I am not an expert statistician, but am currently the instructor for an introductory statistics course, which uses SPSS 24 in a weekly computer lab tutorial.

In this morning's lab, I distributed a data file to the 20 or so students in the lab. The data file contained over 50,000 cases; I instructed them to obtain a random sample of 500 cases, then answer various questions about it. (The idea was that each student would have their own sample to work with.) To obtain their, sample, I followed the instructions here: http://commfaculty.fullerton.edu/jreinard/bookweb/random.htm

However, it became apparent that several of the students would obtain the same sample of data---which indicates that the samples were not as random as I had hoped. (I didn't have this problem when I taught the same course previously using Minitab.) What do I need to tell the students for them to obtain actually random samples?

Instead of just going through the GUI, I would instruct the students to PASTE the output into a new syntax window. You can't really diagnose what the issue is with the GUI, as students are unlikely to remember the exact steps they took.

The end code should be something like:

SAMPLE 500 FROM 50000.

If you want your students to have exactly 500 cases.

Now what could potentially happen to have your students select the same samples? One simple one would be if they specified the from option to only be 500, e.g. SAMPLE 500 FROM 500. This is not a random sample at all, but just selects the first 500 cases in the dataset.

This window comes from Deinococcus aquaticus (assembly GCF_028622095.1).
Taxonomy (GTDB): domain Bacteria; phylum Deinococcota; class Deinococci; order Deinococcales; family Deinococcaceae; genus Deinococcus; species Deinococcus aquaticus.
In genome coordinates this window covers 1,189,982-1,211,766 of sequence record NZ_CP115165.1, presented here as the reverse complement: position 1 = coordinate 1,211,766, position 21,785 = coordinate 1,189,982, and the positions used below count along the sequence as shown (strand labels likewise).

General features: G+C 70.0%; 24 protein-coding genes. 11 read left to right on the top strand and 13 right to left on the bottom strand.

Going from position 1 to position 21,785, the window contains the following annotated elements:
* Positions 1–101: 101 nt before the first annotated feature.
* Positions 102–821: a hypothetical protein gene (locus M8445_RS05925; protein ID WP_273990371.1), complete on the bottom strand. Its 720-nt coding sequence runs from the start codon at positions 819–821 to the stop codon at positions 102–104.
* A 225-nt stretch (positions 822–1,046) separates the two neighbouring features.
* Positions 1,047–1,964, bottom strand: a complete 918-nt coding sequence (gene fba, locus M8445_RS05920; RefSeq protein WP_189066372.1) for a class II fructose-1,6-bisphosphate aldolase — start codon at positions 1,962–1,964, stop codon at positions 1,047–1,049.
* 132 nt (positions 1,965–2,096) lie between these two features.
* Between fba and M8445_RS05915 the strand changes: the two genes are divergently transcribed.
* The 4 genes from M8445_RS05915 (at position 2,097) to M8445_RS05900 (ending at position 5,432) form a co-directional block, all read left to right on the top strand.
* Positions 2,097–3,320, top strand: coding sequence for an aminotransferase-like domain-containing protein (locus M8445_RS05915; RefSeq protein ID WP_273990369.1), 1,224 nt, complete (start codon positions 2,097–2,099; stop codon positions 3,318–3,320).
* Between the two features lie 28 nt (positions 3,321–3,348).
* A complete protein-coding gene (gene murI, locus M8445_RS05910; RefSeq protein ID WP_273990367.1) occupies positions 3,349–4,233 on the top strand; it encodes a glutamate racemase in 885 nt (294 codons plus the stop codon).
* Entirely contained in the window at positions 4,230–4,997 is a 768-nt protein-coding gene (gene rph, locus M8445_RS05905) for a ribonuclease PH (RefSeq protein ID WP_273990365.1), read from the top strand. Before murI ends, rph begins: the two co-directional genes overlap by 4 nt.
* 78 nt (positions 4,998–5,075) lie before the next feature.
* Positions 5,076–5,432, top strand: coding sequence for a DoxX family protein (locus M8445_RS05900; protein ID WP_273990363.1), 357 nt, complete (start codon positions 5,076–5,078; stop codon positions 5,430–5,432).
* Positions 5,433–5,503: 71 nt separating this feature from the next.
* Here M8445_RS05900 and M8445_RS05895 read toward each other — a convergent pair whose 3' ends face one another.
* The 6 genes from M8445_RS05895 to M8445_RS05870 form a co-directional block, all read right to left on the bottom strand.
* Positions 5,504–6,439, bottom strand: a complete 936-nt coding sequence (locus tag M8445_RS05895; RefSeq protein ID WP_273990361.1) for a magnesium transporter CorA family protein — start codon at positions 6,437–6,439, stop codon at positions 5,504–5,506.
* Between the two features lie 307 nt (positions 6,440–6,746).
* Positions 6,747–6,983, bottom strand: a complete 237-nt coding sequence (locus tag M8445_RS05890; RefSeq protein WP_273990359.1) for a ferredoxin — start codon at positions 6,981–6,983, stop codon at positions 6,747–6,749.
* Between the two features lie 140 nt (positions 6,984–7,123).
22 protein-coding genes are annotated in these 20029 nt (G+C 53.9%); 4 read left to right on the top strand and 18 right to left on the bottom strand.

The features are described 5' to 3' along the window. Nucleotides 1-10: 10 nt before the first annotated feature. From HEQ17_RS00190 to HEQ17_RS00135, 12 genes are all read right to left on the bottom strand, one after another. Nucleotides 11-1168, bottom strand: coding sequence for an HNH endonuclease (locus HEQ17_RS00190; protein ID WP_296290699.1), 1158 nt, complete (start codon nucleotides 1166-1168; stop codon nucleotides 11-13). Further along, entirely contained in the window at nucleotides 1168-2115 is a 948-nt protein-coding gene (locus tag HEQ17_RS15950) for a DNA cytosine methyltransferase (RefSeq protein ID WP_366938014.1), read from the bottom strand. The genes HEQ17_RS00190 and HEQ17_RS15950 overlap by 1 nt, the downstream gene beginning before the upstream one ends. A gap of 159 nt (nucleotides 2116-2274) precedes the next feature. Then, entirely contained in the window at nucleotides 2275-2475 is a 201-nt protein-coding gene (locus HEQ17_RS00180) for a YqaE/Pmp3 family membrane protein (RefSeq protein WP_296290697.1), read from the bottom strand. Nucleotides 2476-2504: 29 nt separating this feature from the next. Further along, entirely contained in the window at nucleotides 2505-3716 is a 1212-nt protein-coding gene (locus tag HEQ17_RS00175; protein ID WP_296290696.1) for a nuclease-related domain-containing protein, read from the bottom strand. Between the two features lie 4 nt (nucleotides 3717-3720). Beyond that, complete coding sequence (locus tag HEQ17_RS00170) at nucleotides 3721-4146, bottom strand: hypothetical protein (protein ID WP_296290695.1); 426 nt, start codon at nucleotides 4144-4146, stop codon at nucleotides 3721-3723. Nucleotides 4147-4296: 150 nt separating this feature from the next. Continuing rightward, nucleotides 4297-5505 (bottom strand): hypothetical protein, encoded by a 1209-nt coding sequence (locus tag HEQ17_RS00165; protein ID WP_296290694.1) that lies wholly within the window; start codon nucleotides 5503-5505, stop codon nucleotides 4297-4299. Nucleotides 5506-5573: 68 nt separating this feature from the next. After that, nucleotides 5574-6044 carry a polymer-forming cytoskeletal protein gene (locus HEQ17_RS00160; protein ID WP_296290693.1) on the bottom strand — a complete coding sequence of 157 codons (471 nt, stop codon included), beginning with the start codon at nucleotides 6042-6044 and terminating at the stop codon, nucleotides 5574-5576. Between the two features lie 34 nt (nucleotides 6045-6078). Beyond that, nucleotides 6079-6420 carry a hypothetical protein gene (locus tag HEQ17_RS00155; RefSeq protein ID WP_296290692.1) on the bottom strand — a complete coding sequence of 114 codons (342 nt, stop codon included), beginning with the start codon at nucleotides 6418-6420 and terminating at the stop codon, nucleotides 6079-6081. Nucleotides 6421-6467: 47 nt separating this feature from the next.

If you wanted the students to have the exact same sample, you could set the seed, e.g.:

SET SEED 10.
SAMPLE 500 FROM 50000.

This shows how to reproduce their results. (So this technically could result in the same samples, but I don't think the seed being the same or students setting it to be the same is a likely explanation.)

  • Thanks for the reply. But what I want to happen is for each student to have their own sample (largely for pedagogical reasons). Also, my students would likely freak out at the sight of a command-line interface, so I gave them step-by-step instructions for the GUI. – Robert Bailey Sep 19 '17 at 20:24

The issue seems to be caused by not setting the seed in the random number generator before choosing the sample. (I had not expected to need to do this, based on my experience with "Random" commands in other software packages.)

In the GUI, choose "Transform" and "Random Number Generators", then "Set Starting Point" and entering some number as a "Fixed value". A colleague suggested that if each student used their own student ID number, this would give different seeds and different random samples.

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